Volunteer Brigade Commandant Charlie Hurley (aged 28) of Baurleigh near Kilbrittain (Ballymurphy near Upton)
Date of incident: 19 March 1921
Sources: Military Inquests, WO 35/161A (TNA); Denis Lordan’s WS 470, 24 (BMH); Mary Walsh’s WS 556, 6 (BMH); WS 560 of James O’Mahony et al., 19 (BMH); William Norris’s WS 595, 11 (BMH); William Desmond’s WS 832, 37-44, 47-48 (BMH); John O’Driscoll’s WS 1250, 11 (BMH); Michael Coleman’s WS 1254, 16 (BMH); William McCarthy’s WS 1255, 11 (BMH); Timothy Warren’s WS 1275, 15 (BMH); Timothy Keohane’s WS 1295, 11 (BMH); Cornelius Calnan’s WS 1317, 8 (BMH); Denis Murphy’s WS 1318, 10 (BMH); Daniel Holland’s WS 1341, 12 (BMH); Denis O’Brien’s WS 1353, 14 (BMH); Christopher O’Connell’s WS 1530, 21 (BMH); Michael J. Crowley’s WS 1603, 18-19, 21 (BMH); Charles O’Donoghue’s WS 1607, 9 (BMH); Daniel Donovan’s WS 1608, 14-15 (BMH); Daniel Canty’s WS 1619, 30 (BMH); James Doyle’s WS 1640, 20-21 (BMH); Florence Begley’s WS 1771, 1-5 (BMH); Rebel Cork’s FS, 161-62, 207; Deasy (1973), 249-51; Last Post (1976), 83; Barry (1949, 1989), 136-37, 232-35; Kautt (2010), 158; Bielenberg, Borgonovo, and Ó Ruairc (2015), 72; IRA Crossbarry Monument; Volunteer Charlie Hurley Monument, Ballymurphy; Volunteer Cathal Hurley Memorial, Bandon GAA Club; http://midletonheritage.com/2015/12/11/few-families-suffered-as-we-did-war-of-independence-pension-files-associated-with-midleton/ (accessed 13 March 2016)
Note: Commandant of the West Cork Brigade since August 1920, Hurley was wounded in the head and face during an attack on British military forces at Upton railway station on 15 February 1921. He recovered but had badly sprained his ankle and was not well enough to join the planned ambush at Crossbarry when on 18 March, in the company of brigade intelligence officer Seán Buckley, he returned at midnight from the O’Mahony farmstead at Belrose to his headquarters at the Fordes’ farmstead at Ballymurphy, four miles distant. There he was trapped on the following morning by a British raiding party and shot dead outside in the farmyard as he sought to make his escape. Tom Barry claimed that the firing at Ballymurphy could be heard at Crossbarry on the morning of the ambush. See Rebel Cork’s FS, 162. According to evidence given at the 1921 military inquest, Sergeant Pool had fired the fatal shot at 6 a.m. as Hurley, armed with a Webley service revolver, ran out the back door of the Fordes’ farmhouse. See Military Inquests, WO 35/161A (TNA).
British soldiers brought Hurley’s body into Bandon and placed it in the morgue there. Members of Cumann na mBan from Kilbrittain collected the body and brought it to the church in his home area at Clogagh. The officers of the Cork No. 3 Brigade ‘decided to give Charlie a military funeral, so we [the members of the Flying Column] paraded again on the evening of 20th March and began a long march to Clogagh, which we reached about 2 a.m. next morning. The local priest was called, and the coffin containing the remains of Charlie was carried on the shoulders of his comrades to the grave. The members of the column with arms reversed marched behind the coffin. When the grave had been closed, Tom Barry delivered a short oration and fired three revolver shots over the grave. The sentries, which had been posted during the burial, were now called in, and the column marched away to billets in Ahiohill, which was reached about 8 a.m.’ See Denis O’Brien’s WS 1353, 14 (BMH).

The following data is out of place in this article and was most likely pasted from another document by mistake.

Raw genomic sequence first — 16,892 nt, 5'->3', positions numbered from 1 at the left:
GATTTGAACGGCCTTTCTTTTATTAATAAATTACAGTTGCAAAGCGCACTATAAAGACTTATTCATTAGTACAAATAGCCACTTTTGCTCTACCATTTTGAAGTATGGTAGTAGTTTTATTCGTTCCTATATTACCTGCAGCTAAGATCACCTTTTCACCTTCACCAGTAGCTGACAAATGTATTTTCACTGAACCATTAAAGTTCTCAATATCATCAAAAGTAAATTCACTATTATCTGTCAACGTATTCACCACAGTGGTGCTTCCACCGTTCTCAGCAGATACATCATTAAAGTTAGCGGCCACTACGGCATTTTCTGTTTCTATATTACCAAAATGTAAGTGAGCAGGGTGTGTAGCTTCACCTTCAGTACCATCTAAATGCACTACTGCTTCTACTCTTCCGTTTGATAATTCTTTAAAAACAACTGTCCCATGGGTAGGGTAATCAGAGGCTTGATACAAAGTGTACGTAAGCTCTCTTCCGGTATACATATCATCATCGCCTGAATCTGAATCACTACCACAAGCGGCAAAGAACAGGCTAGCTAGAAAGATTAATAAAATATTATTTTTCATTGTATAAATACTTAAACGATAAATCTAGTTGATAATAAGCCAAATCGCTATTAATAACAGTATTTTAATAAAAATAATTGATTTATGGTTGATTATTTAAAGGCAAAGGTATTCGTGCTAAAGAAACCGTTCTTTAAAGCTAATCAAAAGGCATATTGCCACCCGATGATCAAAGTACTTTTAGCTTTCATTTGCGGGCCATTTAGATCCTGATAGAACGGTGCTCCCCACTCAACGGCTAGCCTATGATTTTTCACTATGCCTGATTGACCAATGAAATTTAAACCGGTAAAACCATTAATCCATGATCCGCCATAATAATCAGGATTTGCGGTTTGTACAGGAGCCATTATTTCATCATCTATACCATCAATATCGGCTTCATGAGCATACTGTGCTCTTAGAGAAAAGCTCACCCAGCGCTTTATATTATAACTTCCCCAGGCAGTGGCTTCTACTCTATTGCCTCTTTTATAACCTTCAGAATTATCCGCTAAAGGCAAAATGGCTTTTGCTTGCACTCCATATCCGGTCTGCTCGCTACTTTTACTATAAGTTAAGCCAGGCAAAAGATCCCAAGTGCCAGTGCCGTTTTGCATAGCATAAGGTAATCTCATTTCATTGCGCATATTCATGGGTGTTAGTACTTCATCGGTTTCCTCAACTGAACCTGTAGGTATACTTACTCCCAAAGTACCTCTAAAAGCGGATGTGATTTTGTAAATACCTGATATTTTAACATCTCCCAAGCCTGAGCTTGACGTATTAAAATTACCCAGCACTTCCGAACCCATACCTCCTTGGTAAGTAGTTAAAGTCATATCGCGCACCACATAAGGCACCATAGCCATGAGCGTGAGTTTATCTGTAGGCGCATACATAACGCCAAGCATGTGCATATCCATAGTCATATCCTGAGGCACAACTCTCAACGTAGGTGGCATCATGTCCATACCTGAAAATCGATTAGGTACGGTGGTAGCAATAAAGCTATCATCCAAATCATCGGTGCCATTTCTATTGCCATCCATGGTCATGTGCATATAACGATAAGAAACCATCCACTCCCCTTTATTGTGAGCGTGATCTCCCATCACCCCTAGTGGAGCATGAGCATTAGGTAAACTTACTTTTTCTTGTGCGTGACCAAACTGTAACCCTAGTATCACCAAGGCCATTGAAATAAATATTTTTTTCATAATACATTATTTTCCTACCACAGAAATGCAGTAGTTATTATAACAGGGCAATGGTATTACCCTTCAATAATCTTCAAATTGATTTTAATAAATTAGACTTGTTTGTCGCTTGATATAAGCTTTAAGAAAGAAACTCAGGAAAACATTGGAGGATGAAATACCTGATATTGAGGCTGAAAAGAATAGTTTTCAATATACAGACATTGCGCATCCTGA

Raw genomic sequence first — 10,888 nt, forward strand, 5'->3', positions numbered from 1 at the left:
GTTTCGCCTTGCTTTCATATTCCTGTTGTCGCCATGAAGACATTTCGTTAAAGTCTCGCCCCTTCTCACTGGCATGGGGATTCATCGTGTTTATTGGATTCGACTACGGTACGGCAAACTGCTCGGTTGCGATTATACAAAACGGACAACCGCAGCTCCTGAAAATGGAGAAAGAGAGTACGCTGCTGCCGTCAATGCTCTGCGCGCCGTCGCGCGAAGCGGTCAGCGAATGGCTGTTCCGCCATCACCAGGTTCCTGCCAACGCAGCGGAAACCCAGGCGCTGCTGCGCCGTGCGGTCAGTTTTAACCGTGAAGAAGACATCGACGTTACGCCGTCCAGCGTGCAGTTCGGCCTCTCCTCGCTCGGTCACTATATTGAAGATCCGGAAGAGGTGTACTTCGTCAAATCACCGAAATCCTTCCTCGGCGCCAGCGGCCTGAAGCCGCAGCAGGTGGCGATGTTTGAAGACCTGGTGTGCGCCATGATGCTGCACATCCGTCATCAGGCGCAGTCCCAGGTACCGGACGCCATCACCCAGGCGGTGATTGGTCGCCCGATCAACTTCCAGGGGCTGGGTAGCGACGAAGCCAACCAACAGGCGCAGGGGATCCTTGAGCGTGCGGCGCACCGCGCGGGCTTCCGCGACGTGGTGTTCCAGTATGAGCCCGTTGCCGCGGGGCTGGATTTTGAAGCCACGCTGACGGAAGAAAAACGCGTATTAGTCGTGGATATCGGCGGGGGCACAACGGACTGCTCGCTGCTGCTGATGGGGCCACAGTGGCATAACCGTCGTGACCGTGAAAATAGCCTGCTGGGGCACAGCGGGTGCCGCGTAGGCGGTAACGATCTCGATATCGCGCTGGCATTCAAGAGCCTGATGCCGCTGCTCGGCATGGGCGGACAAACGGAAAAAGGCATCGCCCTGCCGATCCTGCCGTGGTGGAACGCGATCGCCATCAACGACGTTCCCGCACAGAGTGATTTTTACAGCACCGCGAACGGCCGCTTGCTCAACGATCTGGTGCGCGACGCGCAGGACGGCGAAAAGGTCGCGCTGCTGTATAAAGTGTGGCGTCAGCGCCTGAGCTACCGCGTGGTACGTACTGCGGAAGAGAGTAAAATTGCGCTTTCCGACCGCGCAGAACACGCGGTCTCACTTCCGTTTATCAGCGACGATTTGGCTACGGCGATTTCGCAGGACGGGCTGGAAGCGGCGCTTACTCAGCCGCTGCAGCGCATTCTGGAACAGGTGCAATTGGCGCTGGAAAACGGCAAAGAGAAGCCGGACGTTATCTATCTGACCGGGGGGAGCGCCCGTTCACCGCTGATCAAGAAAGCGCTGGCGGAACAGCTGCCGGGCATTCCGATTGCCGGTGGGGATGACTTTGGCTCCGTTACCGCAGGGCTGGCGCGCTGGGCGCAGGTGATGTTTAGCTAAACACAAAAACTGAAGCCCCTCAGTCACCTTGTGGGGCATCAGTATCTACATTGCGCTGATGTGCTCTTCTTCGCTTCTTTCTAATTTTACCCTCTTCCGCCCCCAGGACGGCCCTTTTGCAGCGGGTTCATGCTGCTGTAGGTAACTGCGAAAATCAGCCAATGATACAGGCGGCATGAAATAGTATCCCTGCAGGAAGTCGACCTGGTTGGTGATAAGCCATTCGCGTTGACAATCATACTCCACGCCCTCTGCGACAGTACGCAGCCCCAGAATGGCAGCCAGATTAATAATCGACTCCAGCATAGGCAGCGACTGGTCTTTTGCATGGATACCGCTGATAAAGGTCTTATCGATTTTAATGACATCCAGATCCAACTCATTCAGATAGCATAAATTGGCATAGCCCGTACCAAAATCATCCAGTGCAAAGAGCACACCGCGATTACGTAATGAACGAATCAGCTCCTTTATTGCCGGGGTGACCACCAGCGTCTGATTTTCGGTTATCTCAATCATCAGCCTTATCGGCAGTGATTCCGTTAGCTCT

Hurley had been born at Baurleigh on 29 March 1893. He was one of the seven children of the Baurleigh farmer John Hurley and his wife Mary. Charlie Hurley went to work at an early age in a Bandon stores, and while there, he studied for and passed the civil-service examination. Appointed as a junior clerk at Haulbowline Dockyards, he served there from 1911 to 1915 (the year when he joined the Volunteers). When he was then promoted to a clerical position in Liverpool, he rejected the post because its acceptance would have entailed conscription into the British navy in an administrative role. In 1917 Hurley assumed a new job at Castletownbere and took a prominent role in the Volunteer movement in that district. ‘Since his boyhood in Bandon he had also been an active member of Sinn Fein, the Gaelic Athletic Association, and the Gaelic League, thus being well grounded in the faith of Irish separatism for which he was to work so hard and eventually to die. Early in 1918 he was arrested and charged with being in possession of arms and plans of the British fortifications on Bere Island. Found guilty, he was sentenced to five years’ penal servitude, part of which he served in Cork and Maryborough jails. Towards the end of the year  he was released with other hunger-strikers under what was known as the “Cat and Mouse Act”.’ See Barry (1949, 1989), 232-33.
After returning to West Cork, he promptly joined the Kilbrittain Volunteer Company. In January 1920 he was appointed vice-commandant of the Bandon battalion, and he became commandant of the Cork No. 3 Brigade in August of that year, after the arrest and torture of Tom Hales. Hurley’s first important decision as brigade commander was the formation of a brigade column under Tom Barry’s leadership. See John Desmond, ‘Commdt. Charlie Hurley’s Profile’ (unpublished paper); Deasy (1973), 84-85, 134-35.